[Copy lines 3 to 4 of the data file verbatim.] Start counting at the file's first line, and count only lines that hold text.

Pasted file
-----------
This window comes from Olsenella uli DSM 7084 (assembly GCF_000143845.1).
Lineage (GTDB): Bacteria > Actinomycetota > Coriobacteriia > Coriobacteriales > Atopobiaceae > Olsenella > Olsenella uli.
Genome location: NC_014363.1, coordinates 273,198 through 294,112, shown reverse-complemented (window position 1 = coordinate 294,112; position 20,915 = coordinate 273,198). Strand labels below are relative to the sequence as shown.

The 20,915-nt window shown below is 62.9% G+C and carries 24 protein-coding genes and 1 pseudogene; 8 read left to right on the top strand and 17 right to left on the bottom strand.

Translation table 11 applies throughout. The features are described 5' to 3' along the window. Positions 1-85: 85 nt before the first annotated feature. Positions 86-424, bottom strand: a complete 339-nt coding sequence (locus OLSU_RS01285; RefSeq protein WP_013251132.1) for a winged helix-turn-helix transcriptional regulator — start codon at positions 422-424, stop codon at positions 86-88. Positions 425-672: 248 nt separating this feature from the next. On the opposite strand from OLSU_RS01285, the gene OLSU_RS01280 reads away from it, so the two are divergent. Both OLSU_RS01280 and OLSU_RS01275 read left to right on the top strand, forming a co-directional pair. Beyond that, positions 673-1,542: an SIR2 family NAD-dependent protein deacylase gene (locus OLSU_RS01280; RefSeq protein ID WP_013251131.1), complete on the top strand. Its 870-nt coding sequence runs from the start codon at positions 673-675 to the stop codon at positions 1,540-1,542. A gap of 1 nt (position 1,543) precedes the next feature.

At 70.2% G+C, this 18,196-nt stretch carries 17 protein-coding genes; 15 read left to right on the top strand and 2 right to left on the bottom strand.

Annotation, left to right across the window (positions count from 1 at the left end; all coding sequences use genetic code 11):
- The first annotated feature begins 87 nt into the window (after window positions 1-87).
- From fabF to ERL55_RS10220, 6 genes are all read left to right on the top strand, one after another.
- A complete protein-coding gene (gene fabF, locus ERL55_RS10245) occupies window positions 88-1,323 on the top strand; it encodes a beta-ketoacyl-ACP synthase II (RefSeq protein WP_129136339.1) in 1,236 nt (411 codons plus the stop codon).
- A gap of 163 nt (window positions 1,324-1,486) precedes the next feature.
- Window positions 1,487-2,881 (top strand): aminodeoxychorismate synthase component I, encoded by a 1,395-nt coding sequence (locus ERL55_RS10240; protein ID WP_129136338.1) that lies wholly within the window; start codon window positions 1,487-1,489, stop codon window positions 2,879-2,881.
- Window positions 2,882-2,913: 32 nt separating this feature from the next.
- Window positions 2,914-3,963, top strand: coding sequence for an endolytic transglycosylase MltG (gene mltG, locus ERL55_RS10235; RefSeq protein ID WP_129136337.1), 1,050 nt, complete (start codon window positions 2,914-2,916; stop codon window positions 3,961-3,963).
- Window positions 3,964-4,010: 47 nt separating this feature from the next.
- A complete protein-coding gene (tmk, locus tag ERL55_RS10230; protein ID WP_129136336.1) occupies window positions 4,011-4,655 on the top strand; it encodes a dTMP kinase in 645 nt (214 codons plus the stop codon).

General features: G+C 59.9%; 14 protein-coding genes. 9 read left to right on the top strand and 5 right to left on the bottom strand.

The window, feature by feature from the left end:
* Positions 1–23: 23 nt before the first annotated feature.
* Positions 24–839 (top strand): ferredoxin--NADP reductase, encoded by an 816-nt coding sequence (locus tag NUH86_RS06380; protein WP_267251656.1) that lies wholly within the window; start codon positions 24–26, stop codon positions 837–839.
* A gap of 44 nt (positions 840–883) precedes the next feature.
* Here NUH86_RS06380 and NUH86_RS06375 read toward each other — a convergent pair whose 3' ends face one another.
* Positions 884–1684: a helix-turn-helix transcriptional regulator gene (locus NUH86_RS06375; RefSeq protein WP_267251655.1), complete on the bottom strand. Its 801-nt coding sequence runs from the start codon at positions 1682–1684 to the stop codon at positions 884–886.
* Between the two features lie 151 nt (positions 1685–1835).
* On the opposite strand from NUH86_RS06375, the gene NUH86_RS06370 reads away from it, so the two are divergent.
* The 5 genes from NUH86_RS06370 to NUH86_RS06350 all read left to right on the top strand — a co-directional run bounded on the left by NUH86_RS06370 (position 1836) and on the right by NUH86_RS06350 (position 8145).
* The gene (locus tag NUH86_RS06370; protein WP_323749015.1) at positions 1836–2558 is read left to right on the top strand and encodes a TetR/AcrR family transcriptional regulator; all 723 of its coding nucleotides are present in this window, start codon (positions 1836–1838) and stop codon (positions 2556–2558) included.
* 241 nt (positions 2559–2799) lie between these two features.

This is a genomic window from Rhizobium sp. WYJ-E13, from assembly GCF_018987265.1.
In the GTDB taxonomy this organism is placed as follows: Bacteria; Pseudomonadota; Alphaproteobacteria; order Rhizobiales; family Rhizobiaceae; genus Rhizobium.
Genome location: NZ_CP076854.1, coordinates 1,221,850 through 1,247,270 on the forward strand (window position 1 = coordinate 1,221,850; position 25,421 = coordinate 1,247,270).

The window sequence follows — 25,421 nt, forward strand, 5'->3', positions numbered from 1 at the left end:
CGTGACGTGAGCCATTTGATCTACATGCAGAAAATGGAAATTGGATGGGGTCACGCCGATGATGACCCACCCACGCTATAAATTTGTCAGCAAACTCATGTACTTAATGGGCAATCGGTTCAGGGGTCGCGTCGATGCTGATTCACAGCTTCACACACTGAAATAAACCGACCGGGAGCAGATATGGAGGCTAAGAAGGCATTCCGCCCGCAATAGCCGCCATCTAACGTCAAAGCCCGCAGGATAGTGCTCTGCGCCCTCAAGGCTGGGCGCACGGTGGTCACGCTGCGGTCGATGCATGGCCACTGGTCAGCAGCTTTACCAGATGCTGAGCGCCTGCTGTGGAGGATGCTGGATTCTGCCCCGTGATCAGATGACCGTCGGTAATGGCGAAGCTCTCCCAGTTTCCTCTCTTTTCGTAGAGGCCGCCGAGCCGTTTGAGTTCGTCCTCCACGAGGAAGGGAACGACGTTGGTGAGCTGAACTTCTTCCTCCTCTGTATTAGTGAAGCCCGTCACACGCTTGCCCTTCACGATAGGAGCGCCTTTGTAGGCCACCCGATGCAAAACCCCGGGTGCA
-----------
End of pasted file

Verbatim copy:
Genome location: NC_014363.1, coordinates 273,198 through 294,112, shown reverse-complemented (window position 1 = coordinate 294,112; position 20,915 = coordinate 273,198). Strand labels below are relative to the sequence as shown.

The 20,915-nt window shown below is 62.9% G+C and carries 24 protein-coding genes and 1 pseudogene; 8 read left to right on the top strand and 17 right to left on the bottom strand.